11. Memorandum from the Northern Ireland
Committee of the Irish Congress of Trade Unions (NIC.ICTU)
1. THE COMMISSION'S
1.1 NIC.ICTU believes that the NIHRC has
made a considerable impact on promoting and protecting human rights
in Northern Ireland and in working towards building an effective
human rights culture. The list of actions and achievements during
the Commissions first three years is extensive. It is even more
so when one takes into account the fact that the Commission had
to establish itself, build a working partnership of Commissioners,
appoint staff, find an office, develop a cohesive staff team,
agree a first strategic plan and work programme, conduct a substantial
piece of work and consultation on a Bill of Rights within the
constraints of a small staff complement and tight resources.
1.2 However, we believe it important that
the Commission does not over-extend itself with actions and activities
that cannot be sustained or followed through on due to staff and
financial constraints. We made this point in our response to the
Commission's 2nd Strategic Plan and suggested that, if it had
not already done so, that the Commission reflect on outcomes and
impact to date to determine whether all its activities have been
essential and equally effective.
1.3 That it has not had greater effect has
been in part due to the Commission's lack of powers and resources;
the persistent campaign by certain of Northern Ireland's politicians
to undermine the Commission; and the fact that Government has
not been as supportive of the Commission's role as the key human
rights body in Northern Ireland as it might be. We made this point
in our submission on the review of the Commission's powers.
2. THE POWERS
2.1 For the Human Rights Commission to be
effective it requires status and respect. These come in part from
competent implementation by the Commission but they are derived
in the first instance from clear and effective powers and duties.
NIC.ICTU is concerned about the limitations placed on the Commission's
powers and the constraints this places on its effectiveness. It
is our view that in a number of instances the Commission's powers
and duties should be clarified in legislation.
3. THE COMMISSION'S
3.1 The Commission, in its report to the
Secretary of State, indicated the difficulties it encountered
because of a lack of resources. In the Commission's words "The
Commissioners are firmly of the view that in many respects the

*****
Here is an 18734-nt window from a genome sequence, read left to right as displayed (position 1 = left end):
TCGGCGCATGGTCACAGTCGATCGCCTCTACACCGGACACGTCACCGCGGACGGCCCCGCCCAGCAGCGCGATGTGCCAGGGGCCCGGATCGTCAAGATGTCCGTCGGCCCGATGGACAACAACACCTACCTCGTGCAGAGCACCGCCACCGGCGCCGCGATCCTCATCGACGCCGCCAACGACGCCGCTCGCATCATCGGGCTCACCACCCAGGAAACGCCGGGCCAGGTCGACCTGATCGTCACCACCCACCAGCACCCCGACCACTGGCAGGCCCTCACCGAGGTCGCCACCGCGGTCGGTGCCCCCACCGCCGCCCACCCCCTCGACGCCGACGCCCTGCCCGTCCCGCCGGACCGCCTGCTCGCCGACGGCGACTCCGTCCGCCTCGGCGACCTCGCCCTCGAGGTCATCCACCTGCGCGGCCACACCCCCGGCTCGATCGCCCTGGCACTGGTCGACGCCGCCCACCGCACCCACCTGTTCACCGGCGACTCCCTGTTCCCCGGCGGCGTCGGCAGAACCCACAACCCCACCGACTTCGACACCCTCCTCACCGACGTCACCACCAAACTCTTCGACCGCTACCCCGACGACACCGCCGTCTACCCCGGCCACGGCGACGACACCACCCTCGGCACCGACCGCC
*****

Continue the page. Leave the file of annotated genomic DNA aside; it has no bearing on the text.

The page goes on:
Commission has not been effective as it might have been purely
because of the lack of resources available to it" and was
able to list where the impact of this was felt most. It gives
some graphic comparisons with other bodies.
NIC.ICTU has considerable sympathy with the
position of the NIHRC on its resources. Its budget is particularly
small and when committed costs are met very little remains for
programme work. For example, failure by government to resource
work on the Bill of Rights as a discrete element of the Commission's
work until fairly recently, placed considerable financial constraints
on the Commission. We are firmly of the view that the Commission
should have its funding increased and staff complement increased.
4. THE DEVELOPMENT
4.1 NIC.ICTU has been impressed with the
dedication and commitment shown by Commissioners and staff in
their intensive and extensive work on the Bill of Rights which
we experienced first hand. The Commission engaged in a wide and
innovative consultation process on this issue to which NIC.ICTU
responded. We noted the many excellent and positive proposals
in the draft Bill prepared by the Commission but also had a number
of reservations and concerns that we outlined in our response.
4.2 We have been concerned by the antipathy
show by some of Northern Ireland's politicians towards the Bill
of Rights and the lack of serious involvement in the debate by
the political parties as a whole. As we believe that the Bill
of Rights is important for the future of Northern Ireland it is
essential that additional efforts are needed to engage the politicians
with civil society on this issue.
25 November 2002